Unfortunately, Pickup (right) and his campaign to undermine the masculinity of gays — while supposedly helping them to discover their true manhood — are very much for real. Pickup is a member of the “therapeutic team” at Healing for the Soul, the ex-gay ministry of Jayson Graves (left). And who is Jayson Graves? Well, he is a lot of things but what surprises us most is that he is also a board member of Exodus International.
It is not hard to discern the ex-gay genre into which Pickup fits. He is Training Coordinator for an LA chapter of the controversial Mankind Project (New Warriors in Training), and his own Workout program is similarly testosterone-fuelled, leaning heavily on the work of NARTH’s Dr. Joseph Nicolosi.
To get a sense of Pickup’s philosophy of homosexuality and masculinity, one need look no further than this personal ad he placed on Bodybuilding.com in 2000. These things have a tendency to disappear off the Web, so I reprint it here in full, with comments:
My name is David. Let’s get the stats out of the way. I’m 6’2′, 240, 49c, 34w, 18a, all-around big muscular man. I’m 44, and look about 35. Yep, I’m in great shape.
As we’ll see, this kind of detail is apparently key to Pickup’s perception of masculinity. He denies there’s anything homoerotic about this. It’s just something gay men (and, frankly, most straight men) can’t understand without turning it into something sexual — in his opinion.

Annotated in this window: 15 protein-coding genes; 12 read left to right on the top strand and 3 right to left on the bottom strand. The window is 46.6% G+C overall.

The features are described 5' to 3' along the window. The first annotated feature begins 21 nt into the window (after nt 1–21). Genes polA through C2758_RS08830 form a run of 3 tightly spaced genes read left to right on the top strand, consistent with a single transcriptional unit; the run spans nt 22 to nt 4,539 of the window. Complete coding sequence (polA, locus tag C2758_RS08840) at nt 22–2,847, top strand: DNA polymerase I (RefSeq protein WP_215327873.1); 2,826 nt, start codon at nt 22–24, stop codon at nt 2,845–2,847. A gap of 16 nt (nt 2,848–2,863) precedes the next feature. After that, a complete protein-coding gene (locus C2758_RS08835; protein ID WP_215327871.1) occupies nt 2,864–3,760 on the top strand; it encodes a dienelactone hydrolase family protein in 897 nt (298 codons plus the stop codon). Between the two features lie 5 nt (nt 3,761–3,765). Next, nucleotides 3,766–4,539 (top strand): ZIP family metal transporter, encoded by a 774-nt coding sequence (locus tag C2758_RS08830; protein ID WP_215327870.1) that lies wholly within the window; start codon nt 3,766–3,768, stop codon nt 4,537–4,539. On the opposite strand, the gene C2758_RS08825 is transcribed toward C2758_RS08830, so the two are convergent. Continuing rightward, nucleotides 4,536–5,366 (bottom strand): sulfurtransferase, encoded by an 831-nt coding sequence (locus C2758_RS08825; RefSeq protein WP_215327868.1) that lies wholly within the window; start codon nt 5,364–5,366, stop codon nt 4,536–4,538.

Now the important stuff. In MY personal experience, I’ve realized I don’t need the sex thing with other men. I need the identifying, affectionate, affirming thing. I now know getting sex from men who especially are big, muscular and masculine was my subconcious attempt to get back what I lost from my father and peers while growing up…the male bond that is close, intimate, affectionate, challenging, tough, and affirming of masculinity. I got a kind of sexual intimacy with other men before, but I feel I had to sacrifice my own sense of masculinity,(being so “into other guys” bodies. I was never as complete a man as these guys.) After sex, the feeling of masculinity I got from other men would never remain permanent within myself. I realized the issue was not sex, it was coming into my own self as a real man…a real body that felt, smelt, looked masculine, and was integrated into my true self. You can’t get this by borrowing it from other men through sex. Manhood is an acheivment that I never graduated to INSIDE where it counts the most.
I still need and long to be with men, especially those who I admire for their physical acheivement and independent attitude. But I get the permanent benefit into myself when the relationship is one that is “iron sharpening iron”, the MUTUAL male bond. The full-on gay guys who go the sex route do not understand this because they haven’t felt what its like to have this kind of bond with another guy, and because they in reality are detached from masculinity because it never hooks up INSIDE their own bodies/spirits,(something our fathers and peers should have helped us to aquire). Gay men can’t conceive of the possiblity of two full grown men who are strong of body, mind and heart who love each other and acheive this kind of intimate bond.
Sure, sometimes I’m still tempted to turn intimacy into a sexual thing, but then I realize all I want is to BOND with another guy who is similar to me, who will help me gain my birthright as a fellow man. When I get that, I feel whole, loved, connected to myself and to my strong brother. I don’t need sex then. In fact, it side-tracks me.